As these are hearthguard, i.e., rich guys, I went with a full panoply for each, of mail shirt, helm, spear, and sword.  Colour are strong primaries, but I tried to keep them a little dull.




The Wargames Factory plastics seem to have a bad rep on teh interwebs, with the major complaints being that they're hard to assemble, and that they have "soft detail".  I found them just fine to work with.  Very little in the way of mold lines, easy to scrape off where it was.  There are loads of options for assembly, especially with the arms.

I think you need to spend a couple minutes figuring out which arms give you which options, and actually trying them on the figure before you start gluing, but I'm not sure why people think that constitutes "hard assembly".  A little green stuff smoothed the join between arm and shoulder, and a little filing and trimming helped with the heads, but they're no more difficult than any other multi-part kit I've used, and they're wonderfully flexible in terms of posing.




What they remind me of, a little, are some of the nicer 1/72 figures I've painted, in that they're proportions are much closer to scale human, rather than being exaggerated in the "heroic" 28mm scale common to some other figure manufacturers.  I think they work reasonably well with the GW LotR figures, which are similarly scaled.  The WGF figs are slightly larger, but I think on the table it looks more like taller and shorter men, rather than that the figs are out of scale with each other.




Looking at the pictures, I get the impression the top coat of varnish has merged some of the top highlights, but a bit of touching up should take care of that problem.  Given that these are the first batch of 28mm I've done in a while, and the first 28mm historicals I've done in a very long time, I'm cautiously pleased.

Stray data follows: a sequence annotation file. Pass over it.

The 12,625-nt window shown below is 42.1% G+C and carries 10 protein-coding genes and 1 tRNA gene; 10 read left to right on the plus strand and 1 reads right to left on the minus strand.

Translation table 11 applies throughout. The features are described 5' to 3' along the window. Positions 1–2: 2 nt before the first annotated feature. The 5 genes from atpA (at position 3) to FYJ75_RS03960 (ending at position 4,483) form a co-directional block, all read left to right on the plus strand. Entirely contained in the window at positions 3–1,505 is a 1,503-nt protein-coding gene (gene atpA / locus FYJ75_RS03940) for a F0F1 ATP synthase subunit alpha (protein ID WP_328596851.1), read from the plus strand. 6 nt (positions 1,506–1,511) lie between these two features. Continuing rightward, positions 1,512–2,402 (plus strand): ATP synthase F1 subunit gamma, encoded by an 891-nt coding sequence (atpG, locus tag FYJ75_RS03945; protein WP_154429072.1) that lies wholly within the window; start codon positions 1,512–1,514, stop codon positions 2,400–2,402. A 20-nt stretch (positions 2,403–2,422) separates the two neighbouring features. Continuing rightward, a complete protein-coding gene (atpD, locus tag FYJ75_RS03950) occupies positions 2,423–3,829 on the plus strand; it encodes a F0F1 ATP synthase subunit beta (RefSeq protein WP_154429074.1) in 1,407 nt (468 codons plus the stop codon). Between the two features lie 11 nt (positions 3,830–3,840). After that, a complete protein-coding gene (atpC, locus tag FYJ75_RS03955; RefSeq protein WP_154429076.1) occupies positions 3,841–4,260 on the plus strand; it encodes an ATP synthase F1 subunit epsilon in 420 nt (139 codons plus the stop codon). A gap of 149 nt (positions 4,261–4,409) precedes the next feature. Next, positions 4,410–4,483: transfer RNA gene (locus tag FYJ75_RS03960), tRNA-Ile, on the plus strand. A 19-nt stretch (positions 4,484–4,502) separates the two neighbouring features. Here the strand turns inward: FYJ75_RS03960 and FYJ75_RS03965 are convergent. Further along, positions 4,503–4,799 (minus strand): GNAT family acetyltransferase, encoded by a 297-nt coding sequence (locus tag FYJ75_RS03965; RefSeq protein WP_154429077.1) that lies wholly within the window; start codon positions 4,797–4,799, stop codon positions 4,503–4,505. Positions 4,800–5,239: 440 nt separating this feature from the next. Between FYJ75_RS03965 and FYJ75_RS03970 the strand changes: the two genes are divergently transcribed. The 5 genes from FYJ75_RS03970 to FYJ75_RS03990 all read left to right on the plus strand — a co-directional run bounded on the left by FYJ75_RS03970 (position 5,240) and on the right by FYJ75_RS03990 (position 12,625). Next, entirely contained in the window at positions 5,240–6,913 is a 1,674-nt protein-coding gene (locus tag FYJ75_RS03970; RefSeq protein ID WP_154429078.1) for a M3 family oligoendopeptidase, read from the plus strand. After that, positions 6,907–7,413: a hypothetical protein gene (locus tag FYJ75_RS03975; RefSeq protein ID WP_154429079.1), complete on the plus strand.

What's more important (for me, anyways), is that doing these guys, and that game of SAGA, seem to ahve re-energized my urge to paint.  I've got plans to set to work with some clippers and files once the warlord is finished, and put together a unit of vanilla warriors, and have gone on a massive Vikings kick; podcasts, both fiction and non-fiction reading, and I've even got the Beloved watching the series with me.

Daddy's back.



  1. You've certainly brought those plastics to life.

  2. Excellent Marcus! I know this ailment well, by Odin.Looking forward to seeing and hearing about the whole warband. And welcome back!

    Hold the Line looks like a blast. You have a great group of guys, but you already knew that.

  3. Glad I could tempt you into a great period and game.

  4. You've done great things with the WGF figures. You are right they can pose up great with some effort and creativity.

  5. Nice work on the WGF Vikings! The GB plastic Arabs are very nice for the next Saga supplement - Crescent and Cross...

  6. Those are great! Dark ages is my first wargames love! Much nicer than the Gripping Beast plastics, I think, who suffer from bobble head style anatomy.

  7. Nice work! SAGA is a pretty fun game.